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Dave Liquorice wrote:

There's a big difference between the ones that tingle and the ones that really bite. ;-)
--
Grunff


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If you have ever had a hairdryer or shaver 'blow up' during use, then you will wish you had a protected circuit.
dg

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Thanks for your replies, do I take it that the opinion is that if you touch the live only, possibly while standing on, and holding on to, a large A-frame metal ladder, but otherwise (you AND the ladder) insulated from earth and neutral, that:
- it will hurt somewhat, but the RCD will not trip (<30mA)
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rated at a nominal 30mA (and in fact required (a) not to trip below 15mA, and (b) required fer-sure to trip by the time the current imbalance is 30mA, within 0.2seconds, and (c) to trip within 0.04seconds with a current imbalance of 150mA) is that this figure is chosen to balance a low probability of serious injury against nuisance tripping.
So, if the path to earth is high resistance enough not to trip it, your experience will be of discomfort and a feeling of stupidity (including the particularly galling feeling that there's no-one else to blame. Unless the cat happens to be passing, of course ;-). If the path to earth is of low enough resistance to trip the breaker, your experience will be of greater discomfort, some pain, but little likelihood of your beneficiaries collecting on the life or disability insurance!
Obviously, only the teenaged lads among us will be daft enough to do the trial "for real", 'cos it's a dumb idea to play games with mains electricity. And whole-house 100mA RCDs will let significantly more damaging currents through for longer before tripping, if at all.
HTH - Skefet
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snipped-for-privacy@hp.com wrote:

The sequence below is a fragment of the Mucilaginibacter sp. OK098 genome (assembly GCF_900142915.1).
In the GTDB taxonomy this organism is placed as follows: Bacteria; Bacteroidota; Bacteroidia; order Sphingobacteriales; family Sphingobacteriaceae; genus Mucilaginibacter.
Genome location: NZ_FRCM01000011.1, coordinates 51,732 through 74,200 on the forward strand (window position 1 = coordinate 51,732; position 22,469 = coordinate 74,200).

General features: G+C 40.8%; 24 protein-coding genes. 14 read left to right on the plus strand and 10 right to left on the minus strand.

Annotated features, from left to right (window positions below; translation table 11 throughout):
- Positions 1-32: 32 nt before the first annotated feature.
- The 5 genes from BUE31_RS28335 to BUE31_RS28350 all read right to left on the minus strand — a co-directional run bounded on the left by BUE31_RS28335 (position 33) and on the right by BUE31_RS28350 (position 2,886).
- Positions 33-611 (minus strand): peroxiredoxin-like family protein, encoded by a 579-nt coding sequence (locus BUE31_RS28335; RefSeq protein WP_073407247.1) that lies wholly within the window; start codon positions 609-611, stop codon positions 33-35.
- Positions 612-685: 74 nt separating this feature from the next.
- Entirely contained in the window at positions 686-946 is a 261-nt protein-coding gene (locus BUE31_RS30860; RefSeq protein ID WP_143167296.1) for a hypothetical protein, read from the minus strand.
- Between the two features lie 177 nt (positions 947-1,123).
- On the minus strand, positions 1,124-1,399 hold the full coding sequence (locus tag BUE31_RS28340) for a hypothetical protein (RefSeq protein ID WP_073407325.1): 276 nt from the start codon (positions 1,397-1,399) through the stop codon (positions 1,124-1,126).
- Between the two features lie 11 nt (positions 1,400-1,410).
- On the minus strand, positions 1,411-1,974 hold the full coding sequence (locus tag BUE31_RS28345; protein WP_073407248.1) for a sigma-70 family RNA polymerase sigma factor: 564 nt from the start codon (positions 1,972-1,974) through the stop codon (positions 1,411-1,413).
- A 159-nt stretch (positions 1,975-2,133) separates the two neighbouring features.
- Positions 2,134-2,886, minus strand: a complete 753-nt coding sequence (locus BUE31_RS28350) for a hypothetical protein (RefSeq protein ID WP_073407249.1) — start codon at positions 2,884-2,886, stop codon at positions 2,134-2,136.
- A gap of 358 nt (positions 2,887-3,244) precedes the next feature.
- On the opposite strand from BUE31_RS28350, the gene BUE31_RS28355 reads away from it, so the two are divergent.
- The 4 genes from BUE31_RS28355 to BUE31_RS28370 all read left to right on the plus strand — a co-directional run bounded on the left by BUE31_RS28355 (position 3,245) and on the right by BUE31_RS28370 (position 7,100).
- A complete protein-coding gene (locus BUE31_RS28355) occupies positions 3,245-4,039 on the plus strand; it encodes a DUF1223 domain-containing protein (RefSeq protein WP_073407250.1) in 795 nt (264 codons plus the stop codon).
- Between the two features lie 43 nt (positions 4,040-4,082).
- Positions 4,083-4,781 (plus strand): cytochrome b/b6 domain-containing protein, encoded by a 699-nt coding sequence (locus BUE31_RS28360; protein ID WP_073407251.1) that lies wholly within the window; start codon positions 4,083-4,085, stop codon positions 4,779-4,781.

I think but am not sure that Stefaks post (above) has explained my question. Cos I've been looking for the term 'imbalance' in previous posts about RCDs. I thought I understood that these operate on an 'IMBALANCE' of current between the live wire and the neutral wire? So may I ask, as follows? Let's suppose an electrical appliance is drawing, say, 10 amps (2300 watts) through a circuit equipped with an RCD. Suppose then an imbalance occurs, for some reason, whereby the current between live and neutral differs by more than 15 milliamps, somewhere say around a 30 m/a 'difference'. That imbalance will cause the RCD to trip the circuit within 0.2 seconds (12 cycles); yes? Then, supposing the same circuit is not supplying any load current to an appliance at all; somebody gets onto a ladder and what with body capacitance, damp slippers on a metal ladder, holding onto an uninsulated live wire in their teeth etc. or other nonsense, a current greater than 15 milliamps, say around 30 m/a flows in the live conductor only. Again we have an imbalance. The RCD will again trip the circuit within 0.2 seconds; yes? Or have I missed something? Cheers. Terry. PS. At low DC voltages holding say test probes in my calloused (read 'hard working, son of the soil' etc.) my skin resistance is around 100,000 ohms. however at higher voltages and or with minor cuts there could easily be a break down of that figure. Got a few scars to prove it. Worst was discharging a 2000 volt DC medium size capacitor across my knuckles about year 1950. Yup. small scar still there!